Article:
Cover of Logos & Episteme
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Displaying: 1-20 of 47 documents

1. Logos & Episteme: Volume > 4 > Issue: 4
Adrian Costache From Historical Change to Historical Knowledge: Directions of a New Epistemology of the Human Sciences
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The present paper endeavors to trace the sketch of a possible epistemology of the human sciences. In this sense it begins with the determination of the object ofknowledge in the human sciences through a careful examination of the reality of history and of the human world. Then, considering the peculiarity of the domain of the human sciences the paper proceeds to show that their object of knowledge is best understood as “event” in the sense of Gilles Deleuze and Alain Badiou. And, in the end, it circumscribes two modes of knowledge of this object of the human sciences understood as event.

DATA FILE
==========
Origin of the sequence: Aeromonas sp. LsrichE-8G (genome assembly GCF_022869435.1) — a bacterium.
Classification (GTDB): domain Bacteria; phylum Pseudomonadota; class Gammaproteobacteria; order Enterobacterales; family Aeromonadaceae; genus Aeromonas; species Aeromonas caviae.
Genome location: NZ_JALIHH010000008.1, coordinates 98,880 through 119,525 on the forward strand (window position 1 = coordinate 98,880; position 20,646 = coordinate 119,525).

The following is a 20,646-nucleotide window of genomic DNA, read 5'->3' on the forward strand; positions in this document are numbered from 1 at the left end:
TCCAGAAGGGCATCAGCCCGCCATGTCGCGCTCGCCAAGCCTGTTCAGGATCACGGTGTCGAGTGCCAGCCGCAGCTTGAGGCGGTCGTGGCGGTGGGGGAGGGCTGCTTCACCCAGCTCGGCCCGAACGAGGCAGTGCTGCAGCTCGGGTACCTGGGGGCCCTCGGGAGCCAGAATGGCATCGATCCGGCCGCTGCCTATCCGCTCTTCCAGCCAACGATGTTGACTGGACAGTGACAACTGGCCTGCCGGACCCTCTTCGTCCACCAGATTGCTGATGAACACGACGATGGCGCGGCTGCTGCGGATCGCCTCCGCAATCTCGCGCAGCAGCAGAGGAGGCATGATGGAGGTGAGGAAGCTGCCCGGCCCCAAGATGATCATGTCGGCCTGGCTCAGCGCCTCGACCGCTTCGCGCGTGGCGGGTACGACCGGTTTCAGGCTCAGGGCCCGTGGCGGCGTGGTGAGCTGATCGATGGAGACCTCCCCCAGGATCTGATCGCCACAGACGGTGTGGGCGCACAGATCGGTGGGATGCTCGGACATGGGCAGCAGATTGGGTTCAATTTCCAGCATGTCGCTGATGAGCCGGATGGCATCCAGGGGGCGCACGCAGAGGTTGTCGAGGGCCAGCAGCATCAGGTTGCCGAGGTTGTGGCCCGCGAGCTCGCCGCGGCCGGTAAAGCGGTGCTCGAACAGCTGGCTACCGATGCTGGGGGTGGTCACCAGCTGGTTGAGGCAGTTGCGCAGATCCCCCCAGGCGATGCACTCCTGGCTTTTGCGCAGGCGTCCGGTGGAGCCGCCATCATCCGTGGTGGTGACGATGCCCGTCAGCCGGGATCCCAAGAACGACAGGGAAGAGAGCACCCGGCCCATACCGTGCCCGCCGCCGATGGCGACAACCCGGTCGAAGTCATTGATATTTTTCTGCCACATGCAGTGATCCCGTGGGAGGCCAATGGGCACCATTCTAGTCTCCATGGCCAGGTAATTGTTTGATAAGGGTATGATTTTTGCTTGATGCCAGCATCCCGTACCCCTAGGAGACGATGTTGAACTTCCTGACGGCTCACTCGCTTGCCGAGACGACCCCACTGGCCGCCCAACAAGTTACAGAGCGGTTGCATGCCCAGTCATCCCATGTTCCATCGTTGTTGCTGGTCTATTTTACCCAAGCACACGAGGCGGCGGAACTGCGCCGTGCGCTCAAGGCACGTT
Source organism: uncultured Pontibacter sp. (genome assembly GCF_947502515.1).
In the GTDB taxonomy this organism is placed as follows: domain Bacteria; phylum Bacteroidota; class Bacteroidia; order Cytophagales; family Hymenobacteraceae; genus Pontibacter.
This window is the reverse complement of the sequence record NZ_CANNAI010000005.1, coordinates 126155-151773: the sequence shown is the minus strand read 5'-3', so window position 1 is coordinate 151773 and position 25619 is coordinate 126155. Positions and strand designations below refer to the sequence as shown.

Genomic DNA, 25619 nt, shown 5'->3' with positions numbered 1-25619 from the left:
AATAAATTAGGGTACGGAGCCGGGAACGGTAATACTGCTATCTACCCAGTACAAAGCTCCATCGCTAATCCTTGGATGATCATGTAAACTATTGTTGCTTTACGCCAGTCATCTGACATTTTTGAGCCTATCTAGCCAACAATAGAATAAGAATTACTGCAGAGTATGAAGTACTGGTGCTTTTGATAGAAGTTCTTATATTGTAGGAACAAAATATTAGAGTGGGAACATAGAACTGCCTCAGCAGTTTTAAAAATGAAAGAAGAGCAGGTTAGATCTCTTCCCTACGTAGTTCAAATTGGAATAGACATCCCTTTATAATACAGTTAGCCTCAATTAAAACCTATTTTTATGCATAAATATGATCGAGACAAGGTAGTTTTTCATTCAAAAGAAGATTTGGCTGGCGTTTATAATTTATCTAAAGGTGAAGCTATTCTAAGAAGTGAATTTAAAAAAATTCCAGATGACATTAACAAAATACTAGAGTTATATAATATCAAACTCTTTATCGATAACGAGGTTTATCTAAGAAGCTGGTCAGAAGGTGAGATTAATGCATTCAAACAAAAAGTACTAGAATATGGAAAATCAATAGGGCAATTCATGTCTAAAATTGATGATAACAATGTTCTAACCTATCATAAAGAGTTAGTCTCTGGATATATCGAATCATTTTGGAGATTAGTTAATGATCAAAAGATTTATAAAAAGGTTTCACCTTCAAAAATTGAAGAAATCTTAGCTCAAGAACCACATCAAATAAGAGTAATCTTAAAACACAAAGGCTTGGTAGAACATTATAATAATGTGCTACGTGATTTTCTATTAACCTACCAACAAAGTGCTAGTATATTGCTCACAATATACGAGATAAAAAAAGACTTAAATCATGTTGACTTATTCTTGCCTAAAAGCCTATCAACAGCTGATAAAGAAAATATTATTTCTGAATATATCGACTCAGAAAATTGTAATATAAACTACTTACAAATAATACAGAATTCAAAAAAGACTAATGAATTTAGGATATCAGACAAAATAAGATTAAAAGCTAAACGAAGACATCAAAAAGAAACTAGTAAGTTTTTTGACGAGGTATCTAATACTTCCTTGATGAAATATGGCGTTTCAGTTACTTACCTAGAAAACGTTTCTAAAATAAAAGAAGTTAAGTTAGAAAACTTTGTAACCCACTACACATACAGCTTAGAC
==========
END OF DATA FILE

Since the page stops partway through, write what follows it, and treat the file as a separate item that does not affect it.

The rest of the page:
2. Logos & Episteme: Volume > 4 > Issue: 4
Simon D'Alfonso Explicating a Standard Externalist Argument Against the KK Principle
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The KK principle is typically rejected in externalist accounts of knowledge. However, a standard general argument for this rejection is in need of a supportiveexplication. In a recent paper, Samir Okasha argues that the standard externalist argument in question is fallacious. In this paper I start off with some critical discussion of Okasha’s analysis before suggesting an alternative way in which an externalist might successfully present such a case. I then further explore this issue via a look at how Fred Dretske’s externalist epistemology, one of the exemplifying accounts, can explain failure of the KK principle.